Not what we want
Shampoo Planet, a novel by Douglas Coupland, pretends to be, according reviewer Katie Gardner, "an engaging and perceptive look at a generation of young Americans," -- our generation. Forget it.
Tyler, the main character, is essentially a Yuppie-in-training. His only dream is to one day work for Bechtol, "a fine company in the growth mode and they offer fast advancement potential and a shockingly good pension." Tyler, obviously, is planning for the future.
Though he believes "you have to think ahead", he occasionally views the world honestly. "What freaks me out," he tells his mother, "is what if the world ever turns bad? There are no safety nets. No wisdom. Just fear." While that's edging closer to what our generation thinks, most teenagers today, most members of Tyler's generation, wouldn't bother asking that question.
Gardner says Tyler is "anything but a rebel", but most members of our generation are, although often we're passively rebelling against authority sometimes to the point where if we know it's self-destructive to do so. If we don't want to do something, quite simply, we won't. And often we make no excuses for it.
Tyler is passionate in his search for success. He thinks of his future employer with the pride of a new parent. "Bechtol, for that matter, is involved not only in hotels these days, but in genetic research, poultry ranching, fish farming, chromium mining, ready to wear sportswear, and a myriad of other exciting and profitable ventures."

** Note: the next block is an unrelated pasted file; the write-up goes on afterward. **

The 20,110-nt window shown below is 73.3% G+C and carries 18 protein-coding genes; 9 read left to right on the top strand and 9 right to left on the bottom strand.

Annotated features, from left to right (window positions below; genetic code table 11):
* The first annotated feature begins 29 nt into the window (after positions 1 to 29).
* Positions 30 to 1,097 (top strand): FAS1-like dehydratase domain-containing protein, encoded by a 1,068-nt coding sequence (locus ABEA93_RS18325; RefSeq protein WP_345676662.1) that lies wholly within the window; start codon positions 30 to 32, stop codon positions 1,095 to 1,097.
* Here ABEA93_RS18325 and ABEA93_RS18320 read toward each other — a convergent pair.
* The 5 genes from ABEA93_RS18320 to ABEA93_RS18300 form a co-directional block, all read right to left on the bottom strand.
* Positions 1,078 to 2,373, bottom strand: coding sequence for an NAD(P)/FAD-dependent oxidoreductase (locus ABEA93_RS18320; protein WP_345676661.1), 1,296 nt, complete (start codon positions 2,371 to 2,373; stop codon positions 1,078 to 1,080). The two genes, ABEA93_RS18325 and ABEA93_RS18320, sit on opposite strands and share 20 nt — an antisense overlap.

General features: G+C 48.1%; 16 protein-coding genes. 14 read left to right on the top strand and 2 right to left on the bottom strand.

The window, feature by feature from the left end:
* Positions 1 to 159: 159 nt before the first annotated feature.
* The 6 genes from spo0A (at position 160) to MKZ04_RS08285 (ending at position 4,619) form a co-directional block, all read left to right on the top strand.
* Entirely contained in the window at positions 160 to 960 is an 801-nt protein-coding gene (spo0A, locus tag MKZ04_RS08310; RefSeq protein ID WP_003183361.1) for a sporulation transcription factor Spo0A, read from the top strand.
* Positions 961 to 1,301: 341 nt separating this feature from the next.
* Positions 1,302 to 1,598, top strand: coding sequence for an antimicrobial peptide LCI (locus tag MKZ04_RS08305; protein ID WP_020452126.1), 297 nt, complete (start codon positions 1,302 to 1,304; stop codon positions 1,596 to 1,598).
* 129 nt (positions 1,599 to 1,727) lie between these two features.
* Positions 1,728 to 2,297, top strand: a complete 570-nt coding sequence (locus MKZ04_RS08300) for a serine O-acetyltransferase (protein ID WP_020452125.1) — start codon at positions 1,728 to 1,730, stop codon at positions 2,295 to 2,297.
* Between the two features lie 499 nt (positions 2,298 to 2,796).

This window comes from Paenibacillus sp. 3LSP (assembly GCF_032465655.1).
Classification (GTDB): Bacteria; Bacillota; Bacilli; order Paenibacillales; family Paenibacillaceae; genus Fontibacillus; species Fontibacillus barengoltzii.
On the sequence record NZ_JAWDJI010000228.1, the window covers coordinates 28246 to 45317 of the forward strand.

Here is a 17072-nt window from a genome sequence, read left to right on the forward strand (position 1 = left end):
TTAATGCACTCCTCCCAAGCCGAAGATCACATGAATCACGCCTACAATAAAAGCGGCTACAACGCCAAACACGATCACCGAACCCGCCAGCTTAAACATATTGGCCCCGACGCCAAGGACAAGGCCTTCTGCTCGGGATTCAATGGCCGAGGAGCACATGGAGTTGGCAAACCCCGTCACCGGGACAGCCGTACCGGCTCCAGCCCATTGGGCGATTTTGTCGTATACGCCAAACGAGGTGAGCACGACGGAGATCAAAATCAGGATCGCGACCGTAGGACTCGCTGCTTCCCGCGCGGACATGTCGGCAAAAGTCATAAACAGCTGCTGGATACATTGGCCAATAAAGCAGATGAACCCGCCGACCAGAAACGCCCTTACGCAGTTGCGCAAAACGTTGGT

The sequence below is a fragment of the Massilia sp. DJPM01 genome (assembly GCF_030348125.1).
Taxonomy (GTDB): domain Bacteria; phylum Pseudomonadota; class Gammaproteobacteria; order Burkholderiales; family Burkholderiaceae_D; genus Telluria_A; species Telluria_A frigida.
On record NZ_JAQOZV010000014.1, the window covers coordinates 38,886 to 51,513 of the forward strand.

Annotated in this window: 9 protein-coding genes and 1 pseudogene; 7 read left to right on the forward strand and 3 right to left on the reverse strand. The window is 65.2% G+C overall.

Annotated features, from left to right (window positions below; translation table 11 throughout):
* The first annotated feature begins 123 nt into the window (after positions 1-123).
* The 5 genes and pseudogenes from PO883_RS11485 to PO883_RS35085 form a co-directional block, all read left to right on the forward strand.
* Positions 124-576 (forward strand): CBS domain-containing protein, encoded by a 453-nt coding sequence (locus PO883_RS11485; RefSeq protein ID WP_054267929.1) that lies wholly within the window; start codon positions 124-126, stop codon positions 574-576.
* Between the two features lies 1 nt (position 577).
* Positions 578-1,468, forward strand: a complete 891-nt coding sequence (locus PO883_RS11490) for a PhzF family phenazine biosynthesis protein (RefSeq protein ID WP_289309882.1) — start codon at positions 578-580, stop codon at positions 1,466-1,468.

The only things our generation as a whole, or even large segments of it, gets that passionate about will not effect our future. They are rarely (if ever) important things. At one point in 1991 there was nothing to talk about on Friday morning if you had not plugged into Beverly Hills 90210 the previous night.
At one point Tyler wonders, "What sucks the ambition out of the kids here?" It is the closest Coupland comes to the truth about American youth in the novel. Ironically, Tyler isn't talking about American teens but their European counterparts, who are a lot more ambitious than we are. An LHS student who spent ten days with European students this year commented, "European teenagers have a lot more motivation that American kids."
In response to a question about the future, Tyler answered, "I think
in order to be happy -- in order to deal with the future in a correct and
positive manner -- one shouldn't go around thinking life isn't as good
as it used to be. Life must be better now than it ever was before, and
life is only going to become better and better in the future."
Well, at the moment, our generation does not agree, and Mr. Coupland's character is certainly not the person who will make it possible, as Gardner says, "to figure our the new American generation."